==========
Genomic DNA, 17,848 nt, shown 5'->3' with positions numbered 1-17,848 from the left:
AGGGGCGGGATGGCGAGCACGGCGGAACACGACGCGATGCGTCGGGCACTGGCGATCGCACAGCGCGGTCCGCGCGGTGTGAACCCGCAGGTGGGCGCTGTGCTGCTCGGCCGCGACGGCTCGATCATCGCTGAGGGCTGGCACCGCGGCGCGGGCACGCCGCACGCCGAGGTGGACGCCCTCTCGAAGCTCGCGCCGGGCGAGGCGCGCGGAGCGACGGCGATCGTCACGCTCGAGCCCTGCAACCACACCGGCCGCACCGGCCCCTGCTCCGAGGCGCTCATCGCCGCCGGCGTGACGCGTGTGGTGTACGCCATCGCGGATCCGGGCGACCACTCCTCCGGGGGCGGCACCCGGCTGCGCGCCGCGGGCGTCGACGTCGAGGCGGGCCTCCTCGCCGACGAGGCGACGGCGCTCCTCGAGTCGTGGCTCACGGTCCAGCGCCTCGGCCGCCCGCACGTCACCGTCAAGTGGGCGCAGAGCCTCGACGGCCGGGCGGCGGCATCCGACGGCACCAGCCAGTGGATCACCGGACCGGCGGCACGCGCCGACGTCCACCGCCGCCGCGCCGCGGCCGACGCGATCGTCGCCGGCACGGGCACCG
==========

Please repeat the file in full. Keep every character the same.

Genomic DNA, 17,848 nt, shown 5'->3' with positions numbered 1-17,848 from the left:
AGGGGCGGGATGGCGAGCACGGCGGAACACGACGCGATGCGTCGGGCACTGGCGATCGCACAGCGCGGTCCGCGCGGTGTGAACCCGCAGGTGGGCGCTGTGCTGCTCGGCCGCGACGGCTCGATCATCGCTGAGGGCTGGCACCGCGGCGCGGGCACGCCGCACGCCGAGGTGGACGCCCTCTCGAAGCTCGCGCCGGGCGAGGCGCGCGGAGCGACGGCGATCGTCACGCTCGAGCCCTGCAACCACACCGGCCGCACCGGCCCCTGCTCCGAGGCGCTCATCGCCGCCGGCGTGACGCGTGTGGTGTACGCCATCGCGGATCCGGGCGACCACTCCTCCGGGGGCGGCACCCGGCTGCGCGCCGCGGGCGTCGACGTCGAGGCGGGCCTCCTCGCCGACGAGGCGACGGCGCTCCTCGAGTCGTGGCTCACGGTCCAGCGCCTCGGCCGCCCGCACGTCACCGTCAAGTGGGCGCAGAGCCTCGACGGCCGGGCGGCGGCATCCGACGGCACCAGCCAGTGGATCACCGGACCGGCGGCACGCGCCGACGTCCACCGCCGCCGCGCCGCGGCCGACGCGATCGTCGCCGGCACGGGCACCG